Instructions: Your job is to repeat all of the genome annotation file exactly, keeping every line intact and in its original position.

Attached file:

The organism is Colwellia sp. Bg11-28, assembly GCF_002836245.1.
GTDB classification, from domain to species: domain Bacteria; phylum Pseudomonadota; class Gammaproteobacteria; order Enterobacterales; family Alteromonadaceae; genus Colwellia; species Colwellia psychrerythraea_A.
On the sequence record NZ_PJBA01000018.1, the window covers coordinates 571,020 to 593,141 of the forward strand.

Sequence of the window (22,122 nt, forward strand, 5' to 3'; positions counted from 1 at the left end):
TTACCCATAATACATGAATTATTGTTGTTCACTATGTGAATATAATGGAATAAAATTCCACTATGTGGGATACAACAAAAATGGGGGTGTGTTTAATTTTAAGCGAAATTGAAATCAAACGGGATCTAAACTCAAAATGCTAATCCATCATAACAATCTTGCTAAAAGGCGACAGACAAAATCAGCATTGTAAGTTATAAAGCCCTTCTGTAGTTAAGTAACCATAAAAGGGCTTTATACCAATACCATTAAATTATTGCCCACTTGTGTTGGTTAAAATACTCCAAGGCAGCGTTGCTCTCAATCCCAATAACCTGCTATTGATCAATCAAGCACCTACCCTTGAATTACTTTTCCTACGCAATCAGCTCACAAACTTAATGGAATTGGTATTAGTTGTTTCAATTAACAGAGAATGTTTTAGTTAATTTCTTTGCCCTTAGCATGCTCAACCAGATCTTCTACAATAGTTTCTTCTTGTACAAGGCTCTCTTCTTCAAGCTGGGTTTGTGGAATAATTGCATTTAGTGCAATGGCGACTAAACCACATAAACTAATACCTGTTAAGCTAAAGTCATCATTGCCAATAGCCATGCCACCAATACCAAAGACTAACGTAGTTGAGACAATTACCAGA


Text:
The organism is Colwellia sp. Bg11-28, assembly GCF_002836245.1.
GTDB classification, from domain to species: domain Bacteria; phylum Pseudomonadota; class Gammaproteobacteria; order Enterobacterales; family Alteromonadaceae; genus Colwellia; species Colwellia psychrerythraea_A.
On the sequence record NZ_PJBA01000018.1, the window covers coordinates 571,020 to 593,141 of the forward strand.

Sequence of the window (22,122 nt, forward strand, 5' to 3'; positions counted from 1 at the left end):
TTACCCATAATACATGAATTATTGTTGTTCACTATGTGAATATAATGGAATAAAATTCCACTATGTGGGATACAACAAAAATGGGGGTGTGTTTAATTTTAAGCGAAATTGAAATCAAACGGGATCTAAACTCAAAATGCTAATCCATCATAACAATCTTGCTAAAAGGCGACAGACAAAATCAGCATTGTAAGTTATAAAGCCCTTCTGTAGTTAAGTAACCATAAAAGGGCTTTATACCAATACCATTAAATTATTGCCCACTTGTGTTGGTTAAAATACTCCAAGGCAGCGTTGCTCTCAATCCCAATAACCTGCTATTGATCAATCAAGCACCTACCCTTGAATTACTTTTCCTACGCAATCAGCTCACAAACTTAATGGAATTGGTATTAGTTGTTTCAATTAACAGAGAATGTTTTAGTTAATTTCTTTGCCCTTAGCATGCTCAACCAGATCTTCTACAATAGTTTCTTCTTGTACAAGGCTCTCTTCTTCAAGCTGGGTTTGTGGAATAATTGCATTTAGTGCAATGGCGACTAAACCACATAAACTAATACCTGTTAAGCTAAAGTCATCATTGCCAATAGCCATGCCACCAATACCAAAGACTAACGTAGTTGAGACAATTACCAGA